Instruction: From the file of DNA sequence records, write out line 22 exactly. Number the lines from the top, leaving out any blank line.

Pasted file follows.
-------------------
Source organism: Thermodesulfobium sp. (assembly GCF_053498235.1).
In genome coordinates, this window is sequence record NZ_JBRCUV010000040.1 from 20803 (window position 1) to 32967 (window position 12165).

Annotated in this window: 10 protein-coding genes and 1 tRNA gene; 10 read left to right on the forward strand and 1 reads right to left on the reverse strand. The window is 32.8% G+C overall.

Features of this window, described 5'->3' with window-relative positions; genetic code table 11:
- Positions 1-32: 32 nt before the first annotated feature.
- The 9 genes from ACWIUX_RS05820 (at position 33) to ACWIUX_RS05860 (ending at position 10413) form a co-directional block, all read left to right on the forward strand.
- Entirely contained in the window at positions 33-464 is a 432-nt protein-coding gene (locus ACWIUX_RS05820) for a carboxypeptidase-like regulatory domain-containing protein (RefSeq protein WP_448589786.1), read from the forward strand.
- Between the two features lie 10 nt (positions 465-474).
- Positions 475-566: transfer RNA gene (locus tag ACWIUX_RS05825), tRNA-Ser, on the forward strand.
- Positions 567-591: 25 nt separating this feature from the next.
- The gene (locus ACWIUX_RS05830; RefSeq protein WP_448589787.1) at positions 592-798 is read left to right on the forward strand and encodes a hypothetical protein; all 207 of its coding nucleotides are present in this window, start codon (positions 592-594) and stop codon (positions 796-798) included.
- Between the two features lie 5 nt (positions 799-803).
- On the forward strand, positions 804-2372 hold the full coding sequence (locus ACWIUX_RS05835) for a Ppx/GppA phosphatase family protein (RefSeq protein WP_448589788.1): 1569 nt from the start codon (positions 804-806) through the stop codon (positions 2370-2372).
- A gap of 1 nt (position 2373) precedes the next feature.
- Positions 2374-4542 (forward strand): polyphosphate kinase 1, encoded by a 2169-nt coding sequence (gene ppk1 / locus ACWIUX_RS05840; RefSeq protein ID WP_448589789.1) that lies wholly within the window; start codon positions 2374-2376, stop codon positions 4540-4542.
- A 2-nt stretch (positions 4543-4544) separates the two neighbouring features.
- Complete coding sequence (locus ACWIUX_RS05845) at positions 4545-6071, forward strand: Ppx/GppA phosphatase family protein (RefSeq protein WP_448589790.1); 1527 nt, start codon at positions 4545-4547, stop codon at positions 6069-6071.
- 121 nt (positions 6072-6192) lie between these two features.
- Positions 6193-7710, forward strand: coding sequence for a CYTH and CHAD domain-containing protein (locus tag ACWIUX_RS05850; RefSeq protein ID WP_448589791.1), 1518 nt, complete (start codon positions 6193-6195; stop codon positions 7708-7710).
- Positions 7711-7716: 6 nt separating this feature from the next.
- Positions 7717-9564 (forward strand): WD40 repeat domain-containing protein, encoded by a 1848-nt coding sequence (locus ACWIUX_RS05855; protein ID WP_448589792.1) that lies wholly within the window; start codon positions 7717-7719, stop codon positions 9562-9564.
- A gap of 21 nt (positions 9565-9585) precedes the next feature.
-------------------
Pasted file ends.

- A gap of 21 nt (positions 9565-9585) precedes the next feature.